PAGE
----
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Gregory Brew

Gregory Brew

Gregory Brew is a researcher and analyst based in Washington D.C. He is currently pursuing a PhD at Georgetown University in oil history and American…

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Does This Oil Price Rally Have Legs?

Falkland oil rig

After a couple of miserable weeks, oil traders were finally offered some good news this week as prices started ticking back up, futures improved and bullish estimates began trickling in from analysts. Having endured a period of rock-bottom prices, benchmarks may be finally turning a corner, according to key market-watchers. But is the rally real, or just a temporary reprieve from long-term low prices?

Bloomberg reported on June 29 that a rally in prices was imminent, as over-supply concerns that have dogged markets for weeks finally began to recede. The key evidence was a drop in U.S. oil production, a sign that low prices were cutting into shale producers’ profit margins, while bad weather in the Gulf of Mexico and maintenance on fields in Alaska force more output off the market.

Oil production fell by 100k bpd in late June, down from a high of 9.35 million bpd. Domestic gasoline stocks are also down this week, a further sign that demand is cutting into existing supply, though total crude stocks were up 118,000 barrels according to EIA data.

Indications from OPEC that further production cuts were not being considered gave the market a boost of confidence: the cartel is apparently not concerned about low prices and feel that inventories will, eventually, start to fall.

Futures gained at the thought that a rally which began mid-week may extend into next week. A surge in domestic U.S. consumption next week for the Fourth of July holiday, a traditional high-driving period, could sustain a continued price rally and possibly lift prices above $47. Circumstances seem ripe for a traditional rally after the steep sell-off last week, as traders who sold hoping for lower prices may start to buy back into the market.

This news hasn’t entirely stifled the sense of lowered expectations tied to uncertain fundamentals. Despite a somewhat-optimistic tone and predictions that the worst of the price rout was over, Goldman Sachs cut their three-month WTI price forecast from $55 to $47.50. Goldman joined JPMorgan Chase and Morgan Stanley in cutting its price forecast, offering a mea culpa over its mistaken estimate that commodities would recover in 2017.

Related: The Offshore Boom To Break The OPEC Deal

The outlook of the bank, somewhat paradoxically, was “cyclically bullish with a structurally bearish framework,” as they noted OPEC cuts, high demand and declining inventories could send prices back up within the next month or so.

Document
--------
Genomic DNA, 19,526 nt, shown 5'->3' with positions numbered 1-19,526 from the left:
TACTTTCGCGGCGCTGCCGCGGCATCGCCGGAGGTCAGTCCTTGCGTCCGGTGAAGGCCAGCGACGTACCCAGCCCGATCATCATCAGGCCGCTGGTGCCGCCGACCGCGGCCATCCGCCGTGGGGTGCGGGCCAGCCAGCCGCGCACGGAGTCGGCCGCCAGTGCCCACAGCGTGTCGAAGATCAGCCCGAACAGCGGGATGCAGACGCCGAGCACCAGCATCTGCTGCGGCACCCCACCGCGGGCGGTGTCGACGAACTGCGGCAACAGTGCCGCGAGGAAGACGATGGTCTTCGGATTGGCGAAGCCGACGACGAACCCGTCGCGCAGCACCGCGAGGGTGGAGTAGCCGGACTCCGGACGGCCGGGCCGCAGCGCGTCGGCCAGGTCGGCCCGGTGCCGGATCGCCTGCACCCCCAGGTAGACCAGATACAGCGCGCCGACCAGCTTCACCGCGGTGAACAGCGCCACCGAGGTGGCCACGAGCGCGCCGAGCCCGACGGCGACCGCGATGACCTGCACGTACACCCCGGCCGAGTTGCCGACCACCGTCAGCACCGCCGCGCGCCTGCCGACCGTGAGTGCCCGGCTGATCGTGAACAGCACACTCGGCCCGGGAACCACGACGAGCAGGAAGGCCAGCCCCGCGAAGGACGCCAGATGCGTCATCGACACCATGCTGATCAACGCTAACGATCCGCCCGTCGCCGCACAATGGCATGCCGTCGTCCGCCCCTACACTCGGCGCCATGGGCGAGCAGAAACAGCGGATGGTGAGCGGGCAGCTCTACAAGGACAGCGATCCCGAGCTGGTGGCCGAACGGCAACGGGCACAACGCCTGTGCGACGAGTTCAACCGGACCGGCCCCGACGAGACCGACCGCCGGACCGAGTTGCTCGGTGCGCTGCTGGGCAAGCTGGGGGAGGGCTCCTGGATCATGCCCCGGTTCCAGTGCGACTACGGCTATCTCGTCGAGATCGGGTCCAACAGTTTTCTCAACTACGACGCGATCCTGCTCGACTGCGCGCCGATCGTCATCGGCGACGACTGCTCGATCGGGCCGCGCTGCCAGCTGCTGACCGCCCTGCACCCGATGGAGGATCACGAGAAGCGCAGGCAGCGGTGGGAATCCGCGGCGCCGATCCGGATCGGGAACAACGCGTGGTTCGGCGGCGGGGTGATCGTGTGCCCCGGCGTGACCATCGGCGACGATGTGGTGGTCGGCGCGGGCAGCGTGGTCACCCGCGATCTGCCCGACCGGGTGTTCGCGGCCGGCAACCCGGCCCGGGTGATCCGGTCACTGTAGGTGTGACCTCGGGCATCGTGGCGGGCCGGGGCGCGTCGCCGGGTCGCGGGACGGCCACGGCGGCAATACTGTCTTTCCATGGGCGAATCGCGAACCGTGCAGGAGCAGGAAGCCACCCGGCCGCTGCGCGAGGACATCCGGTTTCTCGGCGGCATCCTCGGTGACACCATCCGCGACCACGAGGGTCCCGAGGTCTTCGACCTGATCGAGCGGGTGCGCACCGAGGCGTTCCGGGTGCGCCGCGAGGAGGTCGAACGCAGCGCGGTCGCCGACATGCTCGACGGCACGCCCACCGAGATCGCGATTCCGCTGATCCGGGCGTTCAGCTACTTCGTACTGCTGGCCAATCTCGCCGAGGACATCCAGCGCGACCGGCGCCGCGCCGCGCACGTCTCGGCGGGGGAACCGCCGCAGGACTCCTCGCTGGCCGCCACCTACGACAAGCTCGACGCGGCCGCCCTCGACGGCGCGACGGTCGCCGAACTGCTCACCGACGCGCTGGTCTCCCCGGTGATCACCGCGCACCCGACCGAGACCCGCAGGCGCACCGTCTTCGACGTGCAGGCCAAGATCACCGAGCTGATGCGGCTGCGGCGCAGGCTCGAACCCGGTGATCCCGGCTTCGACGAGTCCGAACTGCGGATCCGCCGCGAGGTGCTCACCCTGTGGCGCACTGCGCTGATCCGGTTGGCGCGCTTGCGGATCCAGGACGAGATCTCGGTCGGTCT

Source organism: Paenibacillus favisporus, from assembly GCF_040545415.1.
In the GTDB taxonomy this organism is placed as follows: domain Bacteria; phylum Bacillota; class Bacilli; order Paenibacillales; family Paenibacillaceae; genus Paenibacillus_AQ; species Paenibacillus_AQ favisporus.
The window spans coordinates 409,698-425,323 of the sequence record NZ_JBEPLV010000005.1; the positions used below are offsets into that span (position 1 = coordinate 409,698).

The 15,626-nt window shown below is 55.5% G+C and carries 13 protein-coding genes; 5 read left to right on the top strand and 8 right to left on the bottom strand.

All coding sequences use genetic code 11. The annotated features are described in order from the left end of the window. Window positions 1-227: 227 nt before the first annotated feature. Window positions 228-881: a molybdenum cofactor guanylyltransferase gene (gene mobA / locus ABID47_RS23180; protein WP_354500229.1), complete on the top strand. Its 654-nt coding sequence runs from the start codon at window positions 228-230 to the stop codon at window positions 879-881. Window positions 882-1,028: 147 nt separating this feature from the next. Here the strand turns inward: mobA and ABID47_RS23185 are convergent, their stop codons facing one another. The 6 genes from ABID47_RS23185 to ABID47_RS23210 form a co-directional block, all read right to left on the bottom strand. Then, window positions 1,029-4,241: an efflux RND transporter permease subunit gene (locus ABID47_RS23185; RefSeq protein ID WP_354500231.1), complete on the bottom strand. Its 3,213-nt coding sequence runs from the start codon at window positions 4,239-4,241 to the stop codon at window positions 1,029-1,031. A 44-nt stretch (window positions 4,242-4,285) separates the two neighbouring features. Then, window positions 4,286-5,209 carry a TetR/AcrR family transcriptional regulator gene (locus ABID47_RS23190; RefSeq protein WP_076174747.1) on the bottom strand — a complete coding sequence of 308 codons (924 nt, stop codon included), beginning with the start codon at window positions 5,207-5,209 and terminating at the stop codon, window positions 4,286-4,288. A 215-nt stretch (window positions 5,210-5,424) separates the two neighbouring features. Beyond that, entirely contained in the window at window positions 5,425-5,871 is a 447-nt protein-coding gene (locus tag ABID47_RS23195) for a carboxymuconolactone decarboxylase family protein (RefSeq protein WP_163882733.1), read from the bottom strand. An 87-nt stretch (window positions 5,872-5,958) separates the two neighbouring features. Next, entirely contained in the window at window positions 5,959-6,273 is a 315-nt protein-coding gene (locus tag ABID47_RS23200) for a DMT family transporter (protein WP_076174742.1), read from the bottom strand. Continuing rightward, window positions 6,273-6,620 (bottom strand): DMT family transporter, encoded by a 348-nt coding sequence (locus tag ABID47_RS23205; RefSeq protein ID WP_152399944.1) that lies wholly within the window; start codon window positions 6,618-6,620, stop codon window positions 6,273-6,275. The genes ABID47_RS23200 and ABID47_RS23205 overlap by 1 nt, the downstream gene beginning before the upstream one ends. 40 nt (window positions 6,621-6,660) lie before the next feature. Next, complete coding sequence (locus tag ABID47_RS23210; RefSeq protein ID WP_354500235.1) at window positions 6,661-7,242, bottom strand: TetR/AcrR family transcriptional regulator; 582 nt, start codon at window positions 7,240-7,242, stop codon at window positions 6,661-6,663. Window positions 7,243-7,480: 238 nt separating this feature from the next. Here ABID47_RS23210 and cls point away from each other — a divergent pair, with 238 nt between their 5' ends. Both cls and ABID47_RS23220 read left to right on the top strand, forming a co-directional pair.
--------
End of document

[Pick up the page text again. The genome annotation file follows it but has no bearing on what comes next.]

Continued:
Goldman warned that OPEC producers exempt from the deal, notably Nigeria and Libya, could keep overall OPEC production high as they ratcheted up their output amidst internal strife. A confidential source told Bloomberg that Libyan output would soon exceed 1 million bpd. It’s already near a four-year high, exceeding 900,000 bpd, and the Libyan National Oil Corporation had announced its intended target of 1 million bpd by the end of July. If Bloomberg’s source is to be believed, Libya could reach this target even sooner.

Goldman also pointed to the elevated U.S. rig count, and warned that shale production would have to decline before the OPEC production cut deal expired at the end of the year. If American drillers hung on and kept pumping, it was likely that OPEC members would ramp up their own production to retain market share, preventing any kind of long-term correction in prices. There was still a good chance that inventories would fall by year’s end, but only if OPEC was able to cut more, correcting for Libyan and Nigerian output. Related: Is The U.S. Close To Achieving ‘Energy Dominance’?

Citibank has taken a much more bullish tone in its forecast, announcing that prices “have bottomed and are now set to soar.” According to numbers crunched by ZeroHedge, a price rally in the order of 23 percent would be in line with past experiences, indicating the price would reach $51 over the next six months, before the OPEC deal expired.

With OPEC determined to avoid further cuts, regardless of new production from the U.S., Libya and elsewhere, and inventories lingering at above-average levels, the spots of bullish optimism present at the end of this week look a little out-of-place. Long term factors look set to keep prices depressed below $50, barring major interruptions or lasting shut-downs in the American domestic sector. That looks even more unlikely after this week, with the Trump Administration throwing its support behind more drilling, more oil and gas leases onshore and offshore, and a long-term commitment to greater energy production.

Given these trends, Goldman’s prediction of sub-$50 prices looks fairly spot-on.

By Gregory Brew for Oilprice.com

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